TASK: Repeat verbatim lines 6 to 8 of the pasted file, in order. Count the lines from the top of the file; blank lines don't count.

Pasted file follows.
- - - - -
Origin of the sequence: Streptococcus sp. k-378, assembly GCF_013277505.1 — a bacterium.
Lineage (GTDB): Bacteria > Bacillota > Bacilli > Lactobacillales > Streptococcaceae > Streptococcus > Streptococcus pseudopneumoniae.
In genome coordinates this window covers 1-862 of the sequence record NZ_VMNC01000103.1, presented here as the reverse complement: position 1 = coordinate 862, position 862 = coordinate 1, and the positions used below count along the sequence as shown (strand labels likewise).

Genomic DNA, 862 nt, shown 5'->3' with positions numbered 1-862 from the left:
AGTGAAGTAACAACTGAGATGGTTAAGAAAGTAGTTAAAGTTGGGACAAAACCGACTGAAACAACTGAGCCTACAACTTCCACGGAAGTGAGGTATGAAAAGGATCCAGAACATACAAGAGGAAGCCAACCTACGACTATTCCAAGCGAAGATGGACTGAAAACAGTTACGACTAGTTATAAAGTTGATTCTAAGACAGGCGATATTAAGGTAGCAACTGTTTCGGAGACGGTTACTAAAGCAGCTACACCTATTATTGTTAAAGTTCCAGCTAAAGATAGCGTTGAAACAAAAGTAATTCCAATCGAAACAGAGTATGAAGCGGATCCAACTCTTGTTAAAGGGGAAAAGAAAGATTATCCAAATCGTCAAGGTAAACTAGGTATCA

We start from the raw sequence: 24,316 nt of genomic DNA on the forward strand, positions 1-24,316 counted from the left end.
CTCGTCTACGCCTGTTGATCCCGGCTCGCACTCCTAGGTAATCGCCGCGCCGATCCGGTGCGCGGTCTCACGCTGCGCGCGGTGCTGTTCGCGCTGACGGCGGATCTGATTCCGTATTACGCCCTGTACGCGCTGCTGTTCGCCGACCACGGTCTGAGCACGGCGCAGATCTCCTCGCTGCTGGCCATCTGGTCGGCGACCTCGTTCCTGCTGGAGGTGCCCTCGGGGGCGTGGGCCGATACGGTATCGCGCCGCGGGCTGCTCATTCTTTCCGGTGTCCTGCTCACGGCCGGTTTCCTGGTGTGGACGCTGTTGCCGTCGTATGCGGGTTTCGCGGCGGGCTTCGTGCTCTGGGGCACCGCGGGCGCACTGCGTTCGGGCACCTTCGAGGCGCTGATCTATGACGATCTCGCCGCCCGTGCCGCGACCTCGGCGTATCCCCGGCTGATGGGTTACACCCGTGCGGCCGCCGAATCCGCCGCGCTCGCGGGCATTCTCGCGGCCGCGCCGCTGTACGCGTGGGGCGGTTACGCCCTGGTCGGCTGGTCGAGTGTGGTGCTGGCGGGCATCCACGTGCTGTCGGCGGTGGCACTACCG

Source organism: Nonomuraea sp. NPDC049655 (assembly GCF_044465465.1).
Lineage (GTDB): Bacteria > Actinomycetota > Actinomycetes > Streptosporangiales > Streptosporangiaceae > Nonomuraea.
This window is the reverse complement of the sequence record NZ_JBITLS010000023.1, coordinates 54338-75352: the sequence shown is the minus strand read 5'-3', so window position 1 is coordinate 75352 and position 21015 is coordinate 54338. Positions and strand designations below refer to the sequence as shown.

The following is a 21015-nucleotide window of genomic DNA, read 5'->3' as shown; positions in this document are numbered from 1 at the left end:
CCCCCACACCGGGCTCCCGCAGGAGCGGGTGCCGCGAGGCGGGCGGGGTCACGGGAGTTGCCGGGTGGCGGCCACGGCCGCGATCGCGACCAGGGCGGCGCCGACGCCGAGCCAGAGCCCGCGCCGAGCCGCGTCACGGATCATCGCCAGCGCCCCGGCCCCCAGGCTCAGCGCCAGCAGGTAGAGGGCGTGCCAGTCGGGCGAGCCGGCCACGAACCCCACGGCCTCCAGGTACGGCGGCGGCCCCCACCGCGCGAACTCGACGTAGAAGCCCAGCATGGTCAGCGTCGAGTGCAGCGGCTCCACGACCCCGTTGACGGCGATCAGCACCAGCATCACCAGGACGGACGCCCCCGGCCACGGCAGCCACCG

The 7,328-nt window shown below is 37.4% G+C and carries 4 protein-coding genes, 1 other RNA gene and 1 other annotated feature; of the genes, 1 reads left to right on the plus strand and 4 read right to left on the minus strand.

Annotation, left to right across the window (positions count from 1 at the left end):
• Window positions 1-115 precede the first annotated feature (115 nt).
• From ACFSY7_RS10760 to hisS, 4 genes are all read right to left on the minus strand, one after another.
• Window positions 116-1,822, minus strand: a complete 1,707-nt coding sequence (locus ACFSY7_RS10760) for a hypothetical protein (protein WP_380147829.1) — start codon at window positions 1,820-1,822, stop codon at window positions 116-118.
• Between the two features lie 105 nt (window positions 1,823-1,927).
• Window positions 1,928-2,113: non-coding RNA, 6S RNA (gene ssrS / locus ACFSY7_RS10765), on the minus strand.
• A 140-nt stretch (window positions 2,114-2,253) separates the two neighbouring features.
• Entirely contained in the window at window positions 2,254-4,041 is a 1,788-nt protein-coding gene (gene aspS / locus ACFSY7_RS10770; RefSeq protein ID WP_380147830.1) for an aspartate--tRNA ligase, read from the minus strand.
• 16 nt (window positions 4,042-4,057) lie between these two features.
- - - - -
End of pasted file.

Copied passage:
We start from the raw sequence: 24,316 nt of genomic DNA on the forward strand, positions 1-24,316 counted from the left end.
CTCGTCTACGCCTGTTGATCCCGGCTCGCACTCCTAGGTAATCGCCGCGCCGATCCGGTGCGCGGTCTCACGCTGCGCGCGGTGCTGTTCGCGCTGACGGCGGATCTGATTCCGTATTACGCCCTGTACGCGCTGCTGTTCGCCGACCACGGTCTGAGCACGGCGCAGATCTCCTCGCTGCTGGCCATCTGGTCGGCGACCTCGTTCCTGCTGGAGGTGCCCTCGGGGGCGTGGGCCGATACGGTATCGCGCCGCGGGCTGCTCATTCTTTCCGGTGTCCTGCTCACGGCCGGTTTCCTGGTGTGGACGCTGTTGCCGTCGTATGCGGGTTTCGCGGCGGGCTTCGTGCTCTGGGGCACCGCGGGCGCACTGCGTTCGGGCACCTTCGAGGCGCTGATCTATGACGATCTCGCCGCCCGTGCCGCGACCTCGGCGTATCCCCGGCTGATGGGTTACACCCGTGCGGCCGCCGAATCCGCCGCGCTCGCGGGCATTCTCGCGGCCGCGCCGCTGTACGCGTGGGGCGGTTACGCCCTGGTCGGCTGGTCGAGTGTGGTGCTGGCGGGCATCCACGTGCTGTCGGCGGTGGCACTACCG

Source organism: Nonomuraea sp. NPDC049655 (assembly GCF_044465465.1).